Yuni was a well-known activist and performer, with worldwide acclaim as the winner of the Miss Trans Cuba beauty pageant, and later Miss Trans Global in 2019 in Barcelona. Several activists in the Miami area knew Yuni, describing her as “highly motivated,” and a “typical jovial and cheerful Cuban.” A local club owner, Alexis Fernández said Yuni was a performer who knew how to “captivate her audience.” Alexis owns the nightclub Azúcar, where Yuni was expected to make her return after an 8-month-leave due to the coronavirus pandemic. Alexis says the community loved Yuni.

“Besides being strikingly beautiful, she was kind and she was good and she cared as much about others as she would about herself … she was a very special person for many people,” says Yuni’s friend Raul Griffith.

Yuni’s death occurred just three days before the Trans Day of Remembrance.

NCAVP works to prevent, respond to, and end all forms of violence against and within lesbian, gay, bisexual, transgender, queer (LGBTQ) and HIV-affected communities. NCAVP is a national coalition of local member programs and affiliate organizations who create systemic and social change. NCAVP is a program of the New York City Anti-Violence Project.

NCAVP mourns the death of Asia Jynaé Foster, a 22-year-old Black transgender woman in Houston, TX

NCAVP mourns the death of Asia Jynaé Foster, a 22-year-old Black transgender woman who was fatally shot in Houston, TX on November 20. Unfortunately, Asia’s death coincides with Transgender Day of Remembrance.

Asia was a client of the Montrose Center, a drop-in shelter for LGBTQ youth. On Sunday November 22, the center held a vigil in Asia’s honor. On social media, the org wrote: “Asia was outgoing, funny, and she could put together a read that left everyone around her scrambling to pick up their jaws. We’re saving a seat next to Tracy [another Montrose client lost to violence] for you Asia. We love you.” At the vigil, attendees said Asia was a “beacon of light in their community.” “This will never be forgotten. Asia will never be forgotten,” said another.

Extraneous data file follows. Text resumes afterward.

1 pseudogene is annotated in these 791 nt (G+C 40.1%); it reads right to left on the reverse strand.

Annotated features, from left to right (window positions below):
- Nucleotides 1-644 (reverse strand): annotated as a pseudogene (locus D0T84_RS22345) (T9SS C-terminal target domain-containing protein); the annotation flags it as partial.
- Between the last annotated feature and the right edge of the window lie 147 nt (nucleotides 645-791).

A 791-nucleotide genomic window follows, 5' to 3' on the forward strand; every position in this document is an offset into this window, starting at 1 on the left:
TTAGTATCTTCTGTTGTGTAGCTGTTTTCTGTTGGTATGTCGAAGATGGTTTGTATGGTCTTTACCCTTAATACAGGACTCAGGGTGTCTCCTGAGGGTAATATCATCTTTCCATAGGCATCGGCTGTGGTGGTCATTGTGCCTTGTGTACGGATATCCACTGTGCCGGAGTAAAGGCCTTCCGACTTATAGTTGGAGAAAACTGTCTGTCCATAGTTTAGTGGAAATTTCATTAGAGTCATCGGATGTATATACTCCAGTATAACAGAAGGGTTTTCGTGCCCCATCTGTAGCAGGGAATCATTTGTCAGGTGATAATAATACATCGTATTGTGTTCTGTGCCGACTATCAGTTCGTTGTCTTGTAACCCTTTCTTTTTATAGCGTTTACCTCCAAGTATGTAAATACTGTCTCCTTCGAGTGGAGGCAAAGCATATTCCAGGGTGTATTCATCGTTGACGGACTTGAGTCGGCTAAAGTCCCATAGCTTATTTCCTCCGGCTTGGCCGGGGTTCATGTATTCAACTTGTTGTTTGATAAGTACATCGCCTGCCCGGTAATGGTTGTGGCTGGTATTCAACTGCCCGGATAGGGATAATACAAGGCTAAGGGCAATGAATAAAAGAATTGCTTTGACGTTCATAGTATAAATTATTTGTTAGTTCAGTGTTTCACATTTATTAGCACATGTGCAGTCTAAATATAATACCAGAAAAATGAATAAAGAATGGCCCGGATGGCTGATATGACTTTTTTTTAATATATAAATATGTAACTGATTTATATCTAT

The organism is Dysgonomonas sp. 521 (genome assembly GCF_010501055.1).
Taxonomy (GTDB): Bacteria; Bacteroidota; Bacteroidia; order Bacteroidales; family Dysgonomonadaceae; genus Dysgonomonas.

In response to Asia’s death, Congresswoman Sheila Jackson Lee tweeted out her support and condolences. Additionally, she shared that she is “seeking to pass federal legislation to investigate this repetitive national violence against transgender women of color.”
Foster’s death remains under investigation. Police ask that anyone with information call Crime Stoppers at (713) 222-TIPS (8477).


NCAVP stands in solidarity with Black trans women, and we know that it is always hard to read these reports of violence against our communities. We know this can be even more painful when there continues to be an unchecked epidemic of homicides of Black trans women, as police violence is escalating against Black and brown people, and our nation continues to be grappling with the COVID-19 pandemic that highlights long standing healthcare disparities for Black and brown communities. If you need support in these difficult times, you can always reach out to your local NCAVP member. If you or someone you know is experiencing violence, you can reach our free bilingual national hotline at 212-714-1141 or report online for support.

NCAVP works to prevent, respond to, and end all forms of violence against and within lesbian, gay, bisexual, transgender, queer (LGBTQ) and HIV-affected communities. NCAVP is a national coalition of local member programs and affiliate organizations who create systemic and social change. NCAVP is a program of the New York City Anti-Violence Project.

Today on Trans Day of Remembrance

Today on Trans Day of Remembrance, AVP joins our trans, gender nonconfirming, and non-binary community in rage and resistance as we remember and honor the TGNC lives lost this year. AVP stands alongside and in solidarity with the trans community, its leaders and trans-led organizations, today and everyday, as allies in the fight to end anti-trans violence. 

2020 has been a year of immense grief for our community. It is a year marked by a global pandemic which has claimed hundreds of thousands of lives, exacerbated dire economic and housing instability, and led to isolation in our community. It is a year in which many communities have demanded an end to the anti-Black violence that is deeply entrenched in our society. And it has become the deadliest year for TGNC people in our country, with the number of homicides of TGNC people, of Black trans women, reaching historic levels.